At least 500 jobs are to be created as the country aims to become a global player.
Gabon’s economy is expected to receive fillip in the coming months when the country begins industrial exports of locally-processed manganese after more than 50 years of artisan mining. In a bid to diversify its economy, take greater advantage of its natural resources and create jobs, the government on June 15, 2015 inaugurated its pioneer manganese processing plant at Moanda, Haut-Ogooué Province in the country’s southeast.
Installed on 50 hectares, the complex has an initial annual production capacity of 3.8 million tonnes, according to official forecasts. After commissioning “Nouvelle Gabon Mining” plant on May 8, 2017 at Biniomi, Haut-Ogooué, President Ali Bongo spoke of his dream to make Gabon the world’s largest manganese exporter. “We are speeding up the diversification of the economy.
Projects launched a few years ago are beginning to yield fruit. Thanks to public-private partnerships, we have been able to make much progress. In order to be more competitive, we process our minerals locally, thereby giving them added value and creating jobs. With three manganese mining sites in Haut-Ogooué, we can create a mining cluster in the province,” President Bongo noted.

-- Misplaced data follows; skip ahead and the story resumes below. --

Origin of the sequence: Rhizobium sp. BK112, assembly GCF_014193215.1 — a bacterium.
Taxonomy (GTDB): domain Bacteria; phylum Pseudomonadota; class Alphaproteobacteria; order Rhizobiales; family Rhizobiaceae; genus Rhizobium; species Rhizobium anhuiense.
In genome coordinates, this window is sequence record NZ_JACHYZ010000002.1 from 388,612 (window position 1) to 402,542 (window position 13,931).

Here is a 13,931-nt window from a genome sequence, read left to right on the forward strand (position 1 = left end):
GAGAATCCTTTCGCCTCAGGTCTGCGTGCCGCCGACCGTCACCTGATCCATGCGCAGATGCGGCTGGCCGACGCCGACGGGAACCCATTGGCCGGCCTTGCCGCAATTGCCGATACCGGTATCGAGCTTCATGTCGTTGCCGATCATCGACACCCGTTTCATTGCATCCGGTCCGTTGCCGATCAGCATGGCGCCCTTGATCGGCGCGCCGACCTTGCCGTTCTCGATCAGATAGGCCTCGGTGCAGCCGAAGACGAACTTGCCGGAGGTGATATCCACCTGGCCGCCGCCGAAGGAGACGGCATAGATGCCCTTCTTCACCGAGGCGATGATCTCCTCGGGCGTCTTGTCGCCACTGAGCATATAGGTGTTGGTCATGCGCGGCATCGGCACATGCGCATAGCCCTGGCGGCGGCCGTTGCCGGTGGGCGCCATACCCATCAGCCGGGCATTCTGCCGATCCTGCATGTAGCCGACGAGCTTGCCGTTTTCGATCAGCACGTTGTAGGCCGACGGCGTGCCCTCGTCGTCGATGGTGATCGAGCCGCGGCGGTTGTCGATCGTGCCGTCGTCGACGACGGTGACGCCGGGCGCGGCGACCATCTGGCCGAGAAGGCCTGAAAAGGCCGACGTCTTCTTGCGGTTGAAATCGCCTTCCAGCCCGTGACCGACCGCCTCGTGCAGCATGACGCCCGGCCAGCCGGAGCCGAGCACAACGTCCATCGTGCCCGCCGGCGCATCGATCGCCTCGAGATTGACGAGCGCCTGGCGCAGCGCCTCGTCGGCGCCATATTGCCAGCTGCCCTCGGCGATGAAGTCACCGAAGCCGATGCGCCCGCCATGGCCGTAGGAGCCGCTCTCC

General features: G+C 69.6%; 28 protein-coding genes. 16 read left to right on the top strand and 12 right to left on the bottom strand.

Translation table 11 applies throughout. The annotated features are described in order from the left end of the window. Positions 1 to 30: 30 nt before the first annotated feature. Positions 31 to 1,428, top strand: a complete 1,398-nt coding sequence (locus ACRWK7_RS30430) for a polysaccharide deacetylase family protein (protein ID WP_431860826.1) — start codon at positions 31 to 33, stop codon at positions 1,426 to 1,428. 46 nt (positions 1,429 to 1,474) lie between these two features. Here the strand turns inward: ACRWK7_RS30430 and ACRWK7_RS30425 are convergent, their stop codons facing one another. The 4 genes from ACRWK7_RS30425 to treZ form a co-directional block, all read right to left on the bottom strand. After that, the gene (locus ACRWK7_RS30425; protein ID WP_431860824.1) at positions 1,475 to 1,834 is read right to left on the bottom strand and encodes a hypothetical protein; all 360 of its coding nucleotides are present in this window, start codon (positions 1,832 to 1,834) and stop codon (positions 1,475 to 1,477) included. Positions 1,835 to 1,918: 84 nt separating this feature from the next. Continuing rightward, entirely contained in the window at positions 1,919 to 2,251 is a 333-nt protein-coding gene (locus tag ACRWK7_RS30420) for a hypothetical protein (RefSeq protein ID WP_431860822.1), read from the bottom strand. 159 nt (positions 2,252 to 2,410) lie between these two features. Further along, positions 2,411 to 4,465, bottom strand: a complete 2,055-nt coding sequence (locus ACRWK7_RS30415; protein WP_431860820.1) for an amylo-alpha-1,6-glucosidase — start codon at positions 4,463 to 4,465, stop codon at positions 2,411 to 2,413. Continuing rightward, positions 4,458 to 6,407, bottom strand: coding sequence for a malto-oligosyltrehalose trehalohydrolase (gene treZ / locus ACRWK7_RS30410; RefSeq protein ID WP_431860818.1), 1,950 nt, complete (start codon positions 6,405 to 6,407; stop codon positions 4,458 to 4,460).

In a recent interview with “L’Union” daily newspaper, Gabon’s Minister of Mines, Christian Magnagna, spoke of the country’s determination to become the world’s largest manganese producer as from 2019. Gabon’s manganese production stood at 2.2 million tonnes in June 2017, an increase of 4.5 per cent, according to statistics from the country’s General Directorate of Economy.
The country looks forward to producing 6 million tonnes of manganese this year. According to a November 2017 report by Jeune Afrique weekly magazine, many investors have since 2010 shown interest in Gabon’s manganese mines.
The country boasts huge manganese reserves and is currently Africa’s second largest producer. In 2010, only “Compagnie minière de l’Ogooué” Comilog, a subsidiary of France’s Eramet, operated in the sector. It has since been joined by “Compagnie industrielle et commerciale des mines de Huazhou,” CICMHZ, which manages Ndjolé Mine, whose reserves are estimated at 30 million tonnes.
Meanwhile, “Nouvelle Gabon Mining,” NGM, a subsidiary of India’s Coalsale, runs Biniomi Mine.